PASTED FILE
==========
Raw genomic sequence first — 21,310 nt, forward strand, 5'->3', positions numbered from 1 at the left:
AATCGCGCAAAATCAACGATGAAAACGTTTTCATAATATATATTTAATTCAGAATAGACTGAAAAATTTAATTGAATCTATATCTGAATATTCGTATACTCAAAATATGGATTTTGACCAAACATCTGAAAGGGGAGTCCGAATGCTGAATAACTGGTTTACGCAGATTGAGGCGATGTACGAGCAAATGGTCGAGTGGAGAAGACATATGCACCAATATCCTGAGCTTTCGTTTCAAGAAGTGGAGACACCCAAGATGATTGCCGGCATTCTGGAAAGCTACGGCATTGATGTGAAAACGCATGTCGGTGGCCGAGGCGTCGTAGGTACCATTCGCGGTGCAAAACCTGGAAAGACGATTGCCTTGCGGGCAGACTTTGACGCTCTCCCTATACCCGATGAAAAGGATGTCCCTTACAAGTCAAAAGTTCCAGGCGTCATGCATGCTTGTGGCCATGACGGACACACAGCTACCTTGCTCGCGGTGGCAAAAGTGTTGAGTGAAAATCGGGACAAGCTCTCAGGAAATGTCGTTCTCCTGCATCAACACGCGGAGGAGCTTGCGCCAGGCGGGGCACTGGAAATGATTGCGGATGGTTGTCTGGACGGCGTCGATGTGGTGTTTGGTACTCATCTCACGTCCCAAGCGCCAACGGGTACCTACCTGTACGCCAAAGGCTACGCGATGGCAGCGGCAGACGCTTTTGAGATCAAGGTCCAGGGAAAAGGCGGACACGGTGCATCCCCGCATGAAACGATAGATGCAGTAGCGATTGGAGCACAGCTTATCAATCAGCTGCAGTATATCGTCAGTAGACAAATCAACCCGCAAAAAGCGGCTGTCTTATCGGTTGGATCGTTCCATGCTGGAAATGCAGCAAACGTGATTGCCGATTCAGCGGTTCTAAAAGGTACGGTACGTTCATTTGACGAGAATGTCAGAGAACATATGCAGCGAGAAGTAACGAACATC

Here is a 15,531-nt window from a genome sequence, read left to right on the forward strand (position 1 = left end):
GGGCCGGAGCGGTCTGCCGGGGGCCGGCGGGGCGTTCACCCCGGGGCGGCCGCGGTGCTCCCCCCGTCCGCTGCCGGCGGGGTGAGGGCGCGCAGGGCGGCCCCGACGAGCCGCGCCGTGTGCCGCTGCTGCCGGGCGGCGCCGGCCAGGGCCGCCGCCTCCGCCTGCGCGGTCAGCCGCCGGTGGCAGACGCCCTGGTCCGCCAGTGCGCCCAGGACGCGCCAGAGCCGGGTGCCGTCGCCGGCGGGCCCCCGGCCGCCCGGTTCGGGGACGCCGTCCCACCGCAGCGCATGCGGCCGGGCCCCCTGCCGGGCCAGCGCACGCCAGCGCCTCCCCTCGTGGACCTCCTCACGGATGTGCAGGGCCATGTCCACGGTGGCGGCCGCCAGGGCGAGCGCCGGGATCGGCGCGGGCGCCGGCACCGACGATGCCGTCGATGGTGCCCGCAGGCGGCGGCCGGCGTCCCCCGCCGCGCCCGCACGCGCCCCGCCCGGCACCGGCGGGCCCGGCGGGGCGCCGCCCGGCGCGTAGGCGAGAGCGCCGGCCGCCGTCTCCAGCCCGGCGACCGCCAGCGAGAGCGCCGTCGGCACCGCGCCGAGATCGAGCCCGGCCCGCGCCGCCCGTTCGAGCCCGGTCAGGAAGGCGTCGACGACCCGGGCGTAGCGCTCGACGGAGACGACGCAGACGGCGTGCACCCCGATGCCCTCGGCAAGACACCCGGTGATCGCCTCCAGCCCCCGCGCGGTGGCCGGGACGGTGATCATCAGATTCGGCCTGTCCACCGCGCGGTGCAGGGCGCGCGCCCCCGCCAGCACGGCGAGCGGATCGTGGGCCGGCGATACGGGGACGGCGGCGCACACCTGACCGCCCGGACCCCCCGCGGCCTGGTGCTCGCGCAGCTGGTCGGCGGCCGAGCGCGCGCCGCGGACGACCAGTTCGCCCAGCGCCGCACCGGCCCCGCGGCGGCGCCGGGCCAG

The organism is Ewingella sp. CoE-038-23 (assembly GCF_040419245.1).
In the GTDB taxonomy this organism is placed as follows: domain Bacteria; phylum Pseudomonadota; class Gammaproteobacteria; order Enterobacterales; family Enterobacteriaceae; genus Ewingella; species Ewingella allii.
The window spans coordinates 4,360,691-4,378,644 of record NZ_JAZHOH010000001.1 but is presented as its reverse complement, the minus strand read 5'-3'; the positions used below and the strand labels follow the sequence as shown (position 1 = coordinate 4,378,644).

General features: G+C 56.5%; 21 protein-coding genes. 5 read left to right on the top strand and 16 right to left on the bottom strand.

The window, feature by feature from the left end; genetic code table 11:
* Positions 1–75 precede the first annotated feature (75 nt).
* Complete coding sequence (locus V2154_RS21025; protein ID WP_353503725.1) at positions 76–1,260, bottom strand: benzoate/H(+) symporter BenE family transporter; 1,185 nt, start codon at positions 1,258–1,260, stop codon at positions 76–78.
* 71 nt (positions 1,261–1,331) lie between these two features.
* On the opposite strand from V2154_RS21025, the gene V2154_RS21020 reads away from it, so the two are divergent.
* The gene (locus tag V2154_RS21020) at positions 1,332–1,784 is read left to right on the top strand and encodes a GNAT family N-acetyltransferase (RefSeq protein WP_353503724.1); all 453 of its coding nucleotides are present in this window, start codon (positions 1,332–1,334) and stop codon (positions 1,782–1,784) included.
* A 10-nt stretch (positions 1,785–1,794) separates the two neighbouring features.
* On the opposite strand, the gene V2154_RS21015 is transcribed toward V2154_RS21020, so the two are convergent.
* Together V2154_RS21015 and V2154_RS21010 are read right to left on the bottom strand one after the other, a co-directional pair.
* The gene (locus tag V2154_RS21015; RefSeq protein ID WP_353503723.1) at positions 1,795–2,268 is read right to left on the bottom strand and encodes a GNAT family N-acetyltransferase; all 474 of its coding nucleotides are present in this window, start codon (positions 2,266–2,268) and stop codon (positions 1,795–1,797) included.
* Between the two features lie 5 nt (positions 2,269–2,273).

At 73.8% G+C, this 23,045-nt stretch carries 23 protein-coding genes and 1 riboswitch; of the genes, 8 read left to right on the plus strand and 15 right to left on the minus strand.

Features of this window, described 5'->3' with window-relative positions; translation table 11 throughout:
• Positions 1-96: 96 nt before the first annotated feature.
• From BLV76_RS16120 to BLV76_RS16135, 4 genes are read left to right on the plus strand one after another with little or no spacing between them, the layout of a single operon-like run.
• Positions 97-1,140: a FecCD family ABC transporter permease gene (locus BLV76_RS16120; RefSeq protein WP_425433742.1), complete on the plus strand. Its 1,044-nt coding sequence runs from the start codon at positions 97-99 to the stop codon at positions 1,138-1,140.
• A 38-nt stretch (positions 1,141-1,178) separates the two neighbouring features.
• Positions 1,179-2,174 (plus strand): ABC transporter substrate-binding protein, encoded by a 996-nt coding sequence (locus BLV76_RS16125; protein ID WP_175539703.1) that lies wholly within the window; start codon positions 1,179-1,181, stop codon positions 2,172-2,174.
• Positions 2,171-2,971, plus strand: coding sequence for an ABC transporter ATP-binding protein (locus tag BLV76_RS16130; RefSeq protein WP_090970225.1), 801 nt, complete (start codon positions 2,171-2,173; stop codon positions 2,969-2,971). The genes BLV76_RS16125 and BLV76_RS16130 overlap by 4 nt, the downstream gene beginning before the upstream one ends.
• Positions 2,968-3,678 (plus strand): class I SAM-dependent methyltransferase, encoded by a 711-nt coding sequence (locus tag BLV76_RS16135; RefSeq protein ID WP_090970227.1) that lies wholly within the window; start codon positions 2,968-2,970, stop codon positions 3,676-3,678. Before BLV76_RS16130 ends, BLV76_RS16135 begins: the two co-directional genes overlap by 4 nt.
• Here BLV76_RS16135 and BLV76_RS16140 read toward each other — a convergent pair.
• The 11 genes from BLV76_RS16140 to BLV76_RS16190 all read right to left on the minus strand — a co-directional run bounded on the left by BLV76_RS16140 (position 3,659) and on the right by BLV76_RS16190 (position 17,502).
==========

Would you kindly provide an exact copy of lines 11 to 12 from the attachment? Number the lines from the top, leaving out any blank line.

* Complete coding sequence (locus V2154_RS21025; protein ID WP_353503725.1) at positions 76–1,260, bottom strand: benzoate/H(+) symporter BenE family transporter; 1,185 nt, start codon at positions 1,258–1,260, stop codon at positions 76–78.
* 71 nt (positions 1,261–1,331) lie between these two features.